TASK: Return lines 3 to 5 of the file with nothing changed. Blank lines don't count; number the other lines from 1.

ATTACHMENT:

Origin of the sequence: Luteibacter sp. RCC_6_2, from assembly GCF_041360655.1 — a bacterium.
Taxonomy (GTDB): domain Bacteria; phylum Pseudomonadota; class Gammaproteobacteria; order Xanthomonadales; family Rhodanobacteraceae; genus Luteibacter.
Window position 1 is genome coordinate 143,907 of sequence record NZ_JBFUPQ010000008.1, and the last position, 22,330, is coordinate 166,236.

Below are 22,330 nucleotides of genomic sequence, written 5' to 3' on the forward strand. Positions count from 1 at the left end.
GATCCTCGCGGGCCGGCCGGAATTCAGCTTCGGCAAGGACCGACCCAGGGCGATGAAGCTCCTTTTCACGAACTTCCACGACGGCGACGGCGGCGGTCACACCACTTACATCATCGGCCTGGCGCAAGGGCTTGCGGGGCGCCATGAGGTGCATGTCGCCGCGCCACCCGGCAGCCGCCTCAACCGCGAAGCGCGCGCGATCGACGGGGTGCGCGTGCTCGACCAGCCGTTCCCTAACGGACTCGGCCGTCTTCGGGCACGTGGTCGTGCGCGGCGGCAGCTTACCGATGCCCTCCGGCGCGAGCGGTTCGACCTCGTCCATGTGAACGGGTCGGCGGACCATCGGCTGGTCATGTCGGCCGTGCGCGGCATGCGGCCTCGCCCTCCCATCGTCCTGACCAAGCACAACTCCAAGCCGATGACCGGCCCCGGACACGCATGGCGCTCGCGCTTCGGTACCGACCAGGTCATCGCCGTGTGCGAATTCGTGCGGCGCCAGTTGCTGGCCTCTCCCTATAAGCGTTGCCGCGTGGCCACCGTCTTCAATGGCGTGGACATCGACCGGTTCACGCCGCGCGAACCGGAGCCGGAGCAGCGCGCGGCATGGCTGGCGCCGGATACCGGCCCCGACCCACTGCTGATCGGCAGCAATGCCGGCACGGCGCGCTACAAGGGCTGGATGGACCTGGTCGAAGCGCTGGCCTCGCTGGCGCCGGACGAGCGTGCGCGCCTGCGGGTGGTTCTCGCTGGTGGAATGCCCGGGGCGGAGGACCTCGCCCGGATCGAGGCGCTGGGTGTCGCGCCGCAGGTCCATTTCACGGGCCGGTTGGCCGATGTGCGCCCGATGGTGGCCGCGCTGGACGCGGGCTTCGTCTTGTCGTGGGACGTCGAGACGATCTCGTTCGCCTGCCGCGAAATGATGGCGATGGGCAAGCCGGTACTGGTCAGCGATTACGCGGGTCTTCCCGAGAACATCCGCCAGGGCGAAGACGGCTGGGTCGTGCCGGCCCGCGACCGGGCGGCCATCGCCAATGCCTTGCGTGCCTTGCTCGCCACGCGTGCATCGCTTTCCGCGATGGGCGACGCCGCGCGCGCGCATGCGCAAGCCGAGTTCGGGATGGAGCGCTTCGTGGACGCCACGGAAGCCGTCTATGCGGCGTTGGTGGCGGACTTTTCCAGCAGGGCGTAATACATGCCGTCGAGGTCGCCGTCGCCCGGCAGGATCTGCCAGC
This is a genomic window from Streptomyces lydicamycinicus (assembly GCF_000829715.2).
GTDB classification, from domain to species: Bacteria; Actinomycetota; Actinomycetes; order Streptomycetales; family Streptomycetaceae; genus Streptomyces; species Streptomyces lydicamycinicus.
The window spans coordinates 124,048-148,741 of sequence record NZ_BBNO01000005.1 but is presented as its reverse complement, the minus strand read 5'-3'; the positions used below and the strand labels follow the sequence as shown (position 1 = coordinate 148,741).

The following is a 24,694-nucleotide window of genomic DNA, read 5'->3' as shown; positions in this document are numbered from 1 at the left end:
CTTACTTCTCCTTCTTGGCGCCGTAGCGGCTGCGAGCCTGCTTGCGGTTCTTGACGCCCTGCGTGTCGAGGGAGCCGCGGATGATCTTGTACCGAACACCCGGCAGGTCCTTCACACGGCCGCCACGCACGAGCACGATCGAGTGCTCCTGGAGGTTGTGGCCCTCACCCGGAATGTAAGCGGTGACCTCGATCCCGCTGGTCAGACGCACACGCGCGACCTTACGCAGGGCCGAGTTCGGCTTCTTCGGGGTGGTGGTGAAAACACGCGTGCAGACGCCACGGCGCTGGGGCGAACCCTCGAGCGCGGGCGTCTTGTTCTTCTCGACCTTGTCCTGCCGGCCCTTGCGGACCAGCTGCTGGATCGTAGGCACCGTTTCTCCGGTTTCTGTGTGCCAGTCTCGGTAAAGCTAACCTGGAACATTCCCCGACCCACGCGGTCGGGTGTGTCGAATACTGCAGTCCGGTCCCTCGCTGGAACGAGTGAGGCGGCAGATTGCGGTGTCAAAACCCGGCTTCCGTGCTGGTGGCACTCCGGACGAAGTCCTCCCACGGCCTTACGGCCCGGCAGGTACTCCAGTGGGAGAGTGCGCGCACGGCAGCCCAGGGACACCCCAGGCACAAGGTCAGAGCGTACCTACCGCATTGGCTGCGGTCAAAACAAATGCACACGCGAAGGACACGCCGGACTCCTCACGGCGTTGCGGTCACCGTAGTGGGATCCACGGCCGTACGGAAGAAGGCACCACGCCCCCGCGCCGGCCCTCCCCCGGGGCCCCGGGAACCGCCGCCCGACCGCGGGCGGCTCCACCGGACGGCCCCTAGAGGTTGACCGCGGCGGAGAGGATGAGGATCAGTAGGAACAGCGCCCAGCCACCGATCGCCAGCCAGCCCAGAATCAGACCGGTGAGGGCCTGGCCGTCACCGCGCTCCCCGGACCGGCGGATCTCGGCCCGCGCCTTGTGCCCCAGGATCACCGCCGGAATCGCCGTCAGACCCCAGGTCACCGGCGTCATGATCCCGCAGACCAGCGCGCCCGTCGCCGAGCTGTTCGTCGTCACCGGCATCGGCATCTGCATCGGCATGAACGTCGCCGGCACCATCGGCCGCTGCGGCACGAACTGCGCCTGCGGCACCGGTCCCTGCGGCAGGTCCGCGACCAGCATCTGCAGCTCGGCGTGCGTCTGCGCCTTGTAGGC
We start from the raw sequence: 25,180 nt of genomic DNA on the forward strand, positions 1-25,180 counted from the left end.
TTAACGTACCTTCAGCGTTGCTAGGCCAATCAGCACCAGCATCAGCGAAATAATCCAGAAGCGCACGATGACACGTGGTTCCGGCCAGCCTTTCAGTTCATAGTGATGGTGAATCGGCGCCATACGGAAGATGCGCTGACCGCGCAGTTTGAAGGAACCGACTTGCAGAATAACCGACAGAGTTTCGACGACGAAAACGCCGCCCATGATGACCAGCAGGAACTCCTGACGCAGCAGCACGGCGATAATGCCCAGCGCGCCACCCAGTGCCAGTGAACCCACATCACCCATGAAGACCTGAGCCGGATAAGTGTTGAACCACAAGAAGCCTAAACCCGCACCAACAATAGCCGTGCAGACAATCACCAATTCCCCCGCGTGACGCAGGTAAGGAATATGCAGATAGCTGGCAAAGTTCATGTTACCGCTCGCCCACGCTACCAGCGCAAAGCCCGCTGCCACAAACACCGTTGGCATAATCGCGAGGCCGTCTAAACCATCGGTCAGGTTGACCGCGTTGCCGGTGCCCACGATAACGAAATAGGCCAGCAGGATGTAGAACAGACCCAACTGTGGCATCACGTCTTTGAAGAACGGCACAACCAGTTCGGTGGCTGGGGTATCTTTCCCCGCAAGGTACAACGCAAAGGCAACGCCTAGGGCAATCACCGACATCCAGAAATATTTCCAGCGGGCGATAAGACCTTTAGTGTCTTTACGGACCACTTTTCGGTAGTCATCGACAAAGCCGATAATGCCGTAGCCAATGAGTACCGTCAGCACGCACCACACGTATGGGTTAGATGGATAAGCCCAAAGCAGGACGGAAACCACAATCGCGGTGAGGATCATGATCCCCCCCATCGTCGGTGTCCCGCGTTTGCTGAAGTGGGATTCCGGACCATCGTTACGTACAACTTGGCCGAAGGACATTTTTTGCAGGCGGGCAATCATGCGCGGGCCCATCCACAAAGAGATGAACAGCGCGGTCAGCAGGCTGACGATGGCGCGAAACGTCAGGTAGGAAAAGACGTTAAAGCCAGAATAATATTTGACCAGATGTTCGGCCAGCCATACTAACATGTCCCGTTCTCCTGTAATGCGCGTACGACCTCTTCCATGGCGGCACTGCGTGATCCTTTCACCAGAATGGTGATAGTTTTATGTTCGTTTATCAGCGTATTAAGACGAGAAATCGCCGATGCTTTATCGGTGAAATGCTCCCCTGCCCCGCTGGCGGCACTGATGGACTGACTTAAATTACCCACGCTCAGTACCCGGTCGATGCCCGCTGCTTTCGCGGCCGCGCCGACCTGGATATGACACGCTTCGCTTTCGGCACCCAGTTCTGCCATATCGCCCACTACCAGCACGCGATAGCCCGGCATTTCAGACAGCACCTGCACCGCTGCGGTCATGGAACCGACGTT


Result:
Window position 1 is genome coordinate 143,907 of sequence record NZ_JBFUPQ010000008.1, and the last position, 22,330, is coordinate 166,236.

Below are 22,330 nucleotides of genomic sequence, written 5' to 3' on the forward strand. Positions count from 1 at the left end.
GATCCTCGCGGGCCGGCCGGAATTCAGCTTCGGCAAGGACCGACCCAGGGCGATGAAGCTCCTTTTCACGAACTTCCACGACGGCGACGGCGGCGGTCACACCACTTACATCATCGGCCTGGCGCAAGGGCTTGCGGGGCGCCATGAGGTGCATGTCGCCGCGCCACCCGGCAGCCGCCTCAACCGCGAAGCGCGCGCGATCGACGGGGTGCGCGTGCTCGACCAGCCGTTCCCTAACGGACTCGGCCGTCTTCGGGCACGTGGTCGTGCGCGGCGGCAGCTTACCGATGCCCTCCGGCGCGAGCGGTTCGACCTCGTCCATGTGAACGGGTCGGCGGACCATCGGCTGGTCATGTCGGCCGTGCGCGGCATGCGGCCTCGCCCTCCCATCGTCCTGACCAAGCACAACTCCAAGCCGATGACCGGCCCCGGACACGCATGGCGCTCGCGCTTCGGTACCGACCAGGTCATCGCCGTGTGCGAATTCGTGCGGCGCCAGTTGCTGGCCTCTCCCTATAAGCGTTGCCGCGTGGCCACCGTCTTCAATGGCGTGGACATCGACCGGTTCACGCCGCGCGAACCGGAGCCGGAGCAGCGCGCGGCATGGCTGGCGCCGGATACCGGCCCCGACCCACTGCTGATCGGCAGCAATGCCGGCACGGCGCGCTACAAGGGCTGGATGGACCTGGTCGAAGCGCTGGCCTCGCTGGCGCCGGACGAGCGTGCGCGCCTGCGGGTGGTTCTCGCTGGTGGAATGCCCGGGGCGGAGGACCTCGCCCGGATCGAGGCGCTGGGTGTCGCGCCGCAGGTCCATTTCACGGGCCGGTTGGCCGATGTGCGCCCGATGGTGGCCGCGCTGGACGCGGGCTTCGTCTTGTCGTGGGACGTCGAGACGATCTCGTTCGCCTGCCGCGAAATGATGGCGATGGGCAAGCCGGTACTGGTCAGCGATTACGCGGGTCTTCCCGAGAACATCCGCCAGGGCGAAGACGGCTGGGTCGTGCCGGCCCGCGACCGGGCGGCCATCGCCAATGCCTTGCGTGCCTTGCTCGCCACGCGTGCATCGCTTTCCGCGATGGGCGACGCCGCGCGCGCGCATGCGCAAGCCGAGTTCGGGATGGAGCGCTTCGTGGACGCCACGGAAGCCGTCTATGCGGCGTTGGTGGCGGACTTTTCCAGCAGGGCGTAATACATGCCGTCGAGGTCGCCGTCGCCCGGCAGGATCTGCCAGC